A search and rescue volunteer who broke his back looking for two meth-addled teenagers in Trabuco Canyon in April says he plans to sue Nicholas Cendoya if the 19-year-old is found guilty of drug possession. Nick Papageorge, 20, was hunting for the missing teenagers in Cleveland National Forest when he fell over 100 feet down a cliff face and broke his back.
Doctors had to implant two titanium rods and 11 screws to repair Papageorge’s spine, resulting in some $350,000 dollars in medical bills. He now believes he is entitled to some form of restitution.
Cendoya is scheduled to appear in court on July 12 to face charges over the significant quantity of methamphetamine that authorities found in his car during the search. Papageorge says he was aware that Cendoya and his companion Kyndall Jack might have been using drugs before getting lost, but joined in the search anyway.
If found guilty, Cendoya will still be eligible for a drug diversion program, which, if completed, will keep a drug conviction off his record. According to Deputy District Attorney Brock Zimmon, this would prevent Papageorge from seeking compensation for his injuries.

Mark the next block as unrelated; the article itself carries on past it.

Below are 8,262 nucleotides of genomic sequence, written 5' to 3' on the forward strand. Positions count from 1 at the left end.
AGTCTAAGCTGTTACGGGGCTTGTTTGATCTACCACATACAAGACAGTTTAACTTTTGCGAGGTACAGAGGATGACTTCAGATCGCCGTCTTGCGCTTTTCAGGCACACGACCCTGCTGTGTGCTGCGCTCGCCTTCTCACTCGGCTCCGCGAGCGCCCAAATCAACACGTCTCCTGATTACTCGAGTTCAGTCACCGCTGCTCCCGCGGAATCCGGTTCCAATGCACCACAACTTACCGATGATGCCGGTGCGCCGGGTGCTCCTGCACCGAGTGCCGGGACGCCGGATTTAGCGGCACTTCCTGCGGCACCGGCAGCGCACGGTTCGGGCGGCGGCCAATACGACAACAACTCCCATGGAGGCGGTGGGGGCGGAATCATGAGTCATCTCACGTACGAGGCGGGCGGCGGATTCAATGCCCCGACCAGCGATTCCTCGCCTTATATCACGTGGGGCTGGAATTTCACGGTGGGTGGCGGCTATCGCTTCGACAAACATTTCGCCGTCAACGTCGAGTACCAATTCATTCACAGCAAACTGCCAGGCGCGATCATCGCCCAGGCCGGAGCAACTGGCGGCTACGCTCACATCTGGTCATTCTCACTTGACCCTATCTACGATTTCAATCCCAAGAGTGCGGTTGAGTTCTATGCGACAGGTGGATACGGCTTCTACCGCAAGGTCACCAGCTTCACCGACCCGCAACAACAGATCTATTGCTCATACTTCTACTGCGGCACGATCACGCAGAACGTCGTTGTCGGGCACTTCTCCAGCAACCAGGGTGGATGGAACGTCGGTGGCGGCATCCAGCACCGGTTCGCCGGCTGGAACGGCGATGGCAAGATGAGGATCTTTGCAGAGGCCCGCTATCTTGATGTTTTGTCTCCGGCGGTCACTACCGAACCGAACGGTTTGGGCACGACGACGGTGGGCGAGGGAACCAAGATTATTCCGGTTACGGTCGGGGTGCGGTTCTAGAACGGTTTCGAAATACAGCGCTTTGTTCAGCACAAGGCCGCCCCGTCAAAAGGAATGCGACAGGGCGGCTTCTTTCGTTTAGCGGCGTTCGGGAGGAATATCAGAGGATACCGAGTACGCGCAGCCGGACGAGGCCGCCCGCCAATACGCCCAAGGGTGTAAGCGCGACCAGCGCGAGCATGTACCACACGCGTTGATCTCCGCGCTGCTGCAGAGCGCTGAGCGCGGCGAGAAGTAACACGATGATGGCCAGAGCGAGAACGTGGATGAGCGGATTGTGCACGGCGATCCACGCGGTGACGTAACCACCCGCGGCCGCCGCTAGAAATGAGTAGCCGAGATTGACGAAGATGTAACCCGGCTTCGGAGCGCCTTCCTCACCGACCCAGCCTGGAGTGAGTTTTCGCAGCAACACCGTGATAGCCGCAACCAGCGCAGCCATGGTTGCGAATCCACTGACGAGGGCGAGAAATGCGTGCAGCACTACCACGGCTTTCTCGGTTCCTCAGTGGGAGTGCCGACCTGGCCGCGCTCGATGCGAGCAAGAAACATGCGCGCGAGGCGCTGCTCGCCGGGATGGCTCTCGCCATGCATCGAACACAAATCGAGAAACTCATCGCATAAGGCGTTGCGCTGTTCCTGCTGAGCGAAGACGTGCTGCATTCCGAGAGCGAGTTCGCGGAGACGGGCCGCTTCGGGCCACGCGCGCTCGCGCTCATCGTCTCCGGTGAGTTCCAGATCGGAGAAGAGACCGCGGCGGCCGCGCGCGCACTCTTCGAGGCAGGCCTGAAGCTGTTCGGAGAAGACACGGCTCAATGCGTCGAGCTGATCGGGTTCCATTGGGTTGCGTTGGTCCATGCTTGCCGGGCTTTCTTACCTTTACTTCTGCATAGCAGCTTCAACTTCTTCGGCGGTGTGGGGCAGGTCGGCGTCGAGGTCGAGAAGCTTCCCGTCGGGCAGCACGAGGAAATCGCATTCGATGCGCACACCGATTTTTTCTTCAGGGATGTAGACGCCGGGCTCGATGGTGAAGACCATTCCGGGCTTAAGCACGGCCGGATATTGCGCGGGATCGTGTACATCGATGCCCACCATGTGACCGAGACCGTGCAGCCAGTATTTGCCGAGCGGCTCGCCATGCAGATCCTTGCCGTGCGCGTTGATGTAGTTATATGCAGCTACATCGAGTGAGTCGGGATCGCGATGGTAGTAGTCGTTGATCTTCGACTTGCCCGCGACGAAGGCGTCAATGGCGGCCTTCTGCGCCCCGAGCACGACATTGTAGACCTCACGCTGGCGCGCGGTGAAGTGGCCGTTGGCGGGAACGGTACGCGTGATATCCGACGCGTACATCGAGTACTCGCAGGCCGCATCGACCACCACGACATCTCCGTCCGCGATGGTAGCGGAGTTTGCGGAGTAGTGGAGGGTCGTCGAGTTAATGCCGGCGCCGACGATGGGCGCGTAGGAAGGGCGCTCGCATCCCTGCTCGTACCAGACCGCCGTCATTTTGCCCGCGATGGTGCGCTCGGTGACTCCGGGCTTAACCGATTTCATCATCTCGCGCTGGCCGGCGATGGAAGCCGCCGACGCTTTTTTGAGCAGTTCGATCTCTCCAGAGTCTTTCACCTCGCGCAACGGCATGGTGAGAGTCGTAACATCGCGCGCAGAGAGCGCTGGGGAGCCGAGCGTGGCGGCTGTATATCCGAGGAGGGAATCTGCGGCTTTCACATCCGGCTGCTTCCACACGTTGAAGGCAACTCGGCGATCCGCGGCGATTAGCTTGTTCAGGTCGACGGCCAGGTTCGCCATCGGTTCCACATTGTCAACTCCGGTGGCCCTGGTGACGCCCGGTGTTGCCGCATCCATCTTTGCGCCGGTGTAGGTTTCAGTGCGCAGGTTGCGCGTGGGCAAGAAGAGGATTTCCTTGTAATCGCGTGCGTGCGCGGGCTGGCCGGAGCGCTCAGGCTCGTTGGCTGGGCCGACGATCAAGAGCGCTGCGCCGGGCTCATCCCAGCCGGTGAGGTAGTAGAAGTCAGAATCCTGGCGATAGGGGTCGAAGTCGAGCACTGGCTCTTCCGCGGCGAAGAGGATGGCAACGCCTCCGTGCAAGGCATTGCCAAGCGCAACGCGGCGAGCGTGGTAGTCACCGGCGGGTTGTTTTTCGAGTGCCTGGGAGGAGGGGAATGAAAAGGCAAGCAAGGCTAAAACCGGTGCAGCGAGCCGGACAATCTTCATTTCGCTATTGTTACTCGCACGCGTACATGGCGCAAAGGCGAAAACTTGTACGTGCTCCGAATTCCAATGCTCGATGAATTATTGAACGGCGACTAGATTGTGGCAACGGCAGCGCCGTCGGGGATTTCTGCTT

Under the current law, Orange County officials cannot seek restitution for the $160,000 they spent searching for Cendoya and Jack. However, Assemblyman Don Wagner, R-Tustin, has signed on to carry a bill which will permit municipalities to seek compensation from people who endanger themselves through illegal or reckless acts.
“Taxpayer-funded searches and rescues are intended for accidents, not for 'on purposes' that are a result of negligence or criminal activity," said 3rd District Supervisor Todd Spitzer in a statement. "Individuals who recklessly put themselves and others in danger should pay the cost for such rescues. Innocent taxpayers should not bear the burden of these exorbitant costs."